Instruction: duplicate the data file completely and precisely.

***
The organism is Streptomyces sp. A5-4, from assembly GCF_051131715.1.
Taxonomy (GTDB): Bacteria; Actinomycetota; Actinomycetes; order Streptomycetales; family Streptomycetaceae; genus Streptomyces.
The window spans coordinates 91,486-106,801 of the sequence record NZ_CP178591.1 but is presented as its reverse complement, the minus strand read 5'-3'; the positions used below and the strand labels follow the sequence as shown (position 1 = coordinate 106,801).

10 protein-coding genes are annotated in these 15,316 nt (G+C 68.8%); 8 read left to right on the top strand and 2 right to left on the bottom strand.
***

The organism is Streptomyces sp. A5-4, from assembly GCF_051131715.1.
Taxonomy (GTDB): Bacteria; Actinomycetota; Actinomycetes; order Streptomycetales; family Streptomycetaceae; genus Streptomyces.
The window spans coordinates 91,486-106,801 of the sequence record NZ_CP178591.1 but is presented as its reverse complement, the minus strand read 5'-3'; the positions used below and the strand labels follow the sequence as shown (position 1 = coordinate 106,801).

10 protein-coding genes are annotated in these 15,316 nt (G+C 68.8%); 8 read left to right on the top strand and 2 right to left on the bottom strand.